All Men/One God and One Mediator Between God and Man: Did Christ Die for All Men?
1 Timothy 2:4 is one of the more famous prooftexts for Arminianism, but does it really support the idea that God desires “each and every” man to come to salvation? Although a very quick reading of the passage might lead one to think that Paul is informing Timothy that God desires “[each and every man] to be saved and to come to the knowledge of the truth,” upon closer inspection we see that the context in which verse 4 occurs militates against any such interpretation.
In chapter 1, Paul has already set forth the Law/Gospel distinction, Timothy’s call to preach the Gospel, and his own call to serve as an example of the Lord’s longsuffering toward His elect. He tells Timothy: “…Christ Jesus came into the world to save sinners, of whom I am chief. However, for this reason I obtained mercy, that in me first Jesus Christ might show all longsuffering, as a pattern to those who are going to believe on Him for everlasting life (1 Tim. 1:15-16).
Similarly, Paul’s main concern here, as it is in chapter 1, is the propagation of the Gospel message for those who are going to believe on Him for everlasting life. Who are these who are going to believe? They, like Timothy, are children of God by faith (cf. 1 Tim. 1:2), not by adherence to traditional interpretations of the Law or by genealogical affiliation (see my previous post for more info). They are the elect; and they are from every imaginable classification of peoples. That is why Paul uses the term “all” in 1 Tim. 2:1-7. [And that is all that all means: "all types."]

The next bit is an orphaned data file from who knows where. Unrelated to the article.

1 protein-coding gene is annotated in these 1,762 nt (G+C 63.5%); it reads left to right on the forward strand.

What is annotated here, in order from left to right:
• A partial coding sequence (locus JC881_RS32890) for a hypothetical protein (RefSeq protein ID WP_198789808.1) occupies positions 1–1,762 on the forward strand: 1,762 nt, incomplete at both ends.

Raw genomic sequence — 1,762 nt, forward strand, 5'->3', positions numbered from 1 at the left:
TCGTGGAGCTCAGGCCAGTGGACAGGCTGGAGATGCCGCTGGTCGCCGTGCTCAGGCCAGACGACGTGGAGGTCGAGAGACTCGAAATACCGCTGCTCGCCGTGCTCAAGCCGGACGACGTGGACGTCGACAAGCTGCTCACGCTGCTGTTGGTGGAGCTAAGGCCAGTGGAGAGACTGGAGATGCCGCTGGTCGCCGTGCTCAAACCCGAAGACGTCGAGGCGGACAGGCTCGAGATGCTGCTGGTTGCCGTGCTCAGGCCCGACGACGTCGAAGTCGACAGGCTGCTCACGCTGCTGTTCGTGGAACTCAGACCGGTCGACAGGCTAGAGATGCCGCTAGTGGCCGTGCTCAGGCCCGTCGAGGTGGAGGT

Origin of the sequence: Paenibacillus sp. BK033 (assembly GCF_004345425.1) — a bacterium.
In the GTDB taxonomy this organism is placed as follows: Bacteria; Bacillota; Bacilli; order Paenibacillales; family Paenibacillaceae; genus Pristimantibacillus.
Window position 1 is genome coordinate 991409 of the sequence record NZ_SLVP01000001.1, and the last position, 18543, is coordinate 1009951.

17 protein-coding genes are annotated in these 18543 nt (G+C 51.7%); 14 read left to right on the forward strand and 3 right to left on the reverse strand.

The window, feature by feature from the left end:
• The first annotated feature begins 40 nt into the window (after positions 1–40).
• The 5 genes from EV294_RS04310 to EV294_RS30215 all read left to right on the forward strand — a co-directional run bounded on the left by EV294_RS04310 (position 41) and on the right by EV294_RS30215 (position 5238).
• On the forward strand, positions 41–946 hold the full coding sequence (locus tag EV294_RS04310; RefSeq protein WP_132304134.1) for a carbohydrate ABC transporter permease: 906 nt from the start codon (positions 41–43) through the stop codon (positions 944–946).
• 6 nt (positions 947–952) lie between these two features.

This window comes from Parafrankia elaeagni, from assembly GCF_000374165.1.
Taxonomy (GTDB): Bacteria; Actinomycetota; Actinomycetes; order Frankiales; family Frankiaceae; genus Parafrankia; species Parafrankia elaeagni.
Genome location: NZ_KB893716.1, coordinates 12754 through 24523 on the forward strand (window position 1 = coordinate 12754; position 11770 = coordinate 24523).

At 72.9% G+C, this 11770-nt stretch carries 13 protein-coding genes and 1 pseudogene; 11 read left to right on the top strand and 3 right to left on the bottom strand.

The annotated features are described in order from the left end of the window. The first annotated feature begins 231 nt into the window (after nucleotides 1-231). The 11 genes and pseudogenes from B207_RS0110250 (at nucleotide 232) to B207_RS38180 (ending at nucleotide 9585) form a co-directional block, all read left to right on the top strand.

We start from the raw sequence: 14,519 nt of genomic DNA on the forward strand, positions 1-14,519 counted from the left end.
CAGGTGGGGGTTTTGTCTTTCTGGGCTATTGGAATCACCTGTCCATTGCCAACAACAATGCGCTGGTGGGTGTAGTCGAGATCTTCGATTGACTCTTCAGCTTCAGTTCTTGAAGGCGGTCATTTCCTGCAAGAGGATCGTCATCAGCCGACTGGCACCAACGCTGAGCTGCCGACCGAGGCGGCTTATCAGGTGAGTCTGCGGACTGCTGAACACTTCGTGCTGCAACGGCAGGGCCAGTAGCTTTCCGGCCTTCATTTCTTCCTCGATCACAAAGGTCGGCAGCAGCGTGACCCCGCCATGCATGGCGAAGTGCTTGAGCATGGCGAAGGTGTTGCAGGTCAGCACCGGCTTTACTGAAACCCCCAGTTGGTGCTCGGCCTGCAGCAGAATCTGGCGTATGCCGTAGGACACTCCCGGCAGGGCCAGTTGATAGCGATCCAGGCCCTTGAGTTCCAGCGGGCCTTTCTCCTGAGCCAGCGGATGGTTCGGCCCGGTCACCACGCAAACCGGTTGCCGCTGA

To interpret v. 4, therefore, to mean that God desires each and every man to be saved misses the point of Paul’s writing to Timothy to defend and preach the Gospel against what seems to be nationalistic and legalistic (i.e. Judaistic) opposition. Paul’s contrast between all men and One God and One Mediator between God and men, and Paul’s own ministry to the Gentiles only gives this further emphasis. Christ “gave Himself a ransom,” therefore, “for all [types of men], to be testified in due time, for which [Paul] was appointed a preacher and apostle…a teacher of the Gentiles…” (2:6-7).
Our Lord’s commission to preach the Gospel to all the ends of the earth was taken very seriously by Paul, who, unlike us much of the time, was fully aware of the ramifications of such a calling. He knew that “in due time” the fact that Christ “gave Himself for all” would be made evident. The apostle John gives us a glimpse of this in Revelation 7:9-10, where he writes:
After these things I looked, and behold, a great multitude which no one could number, of all nations, tribes, peoples, and tongues, standing before the throne and before the Lamb, clothed with white robes, with palm branches in their hands, and crying out with a loud voice, saying, “Salvation belongs to our God who sits on the throne, and to the Lamb!”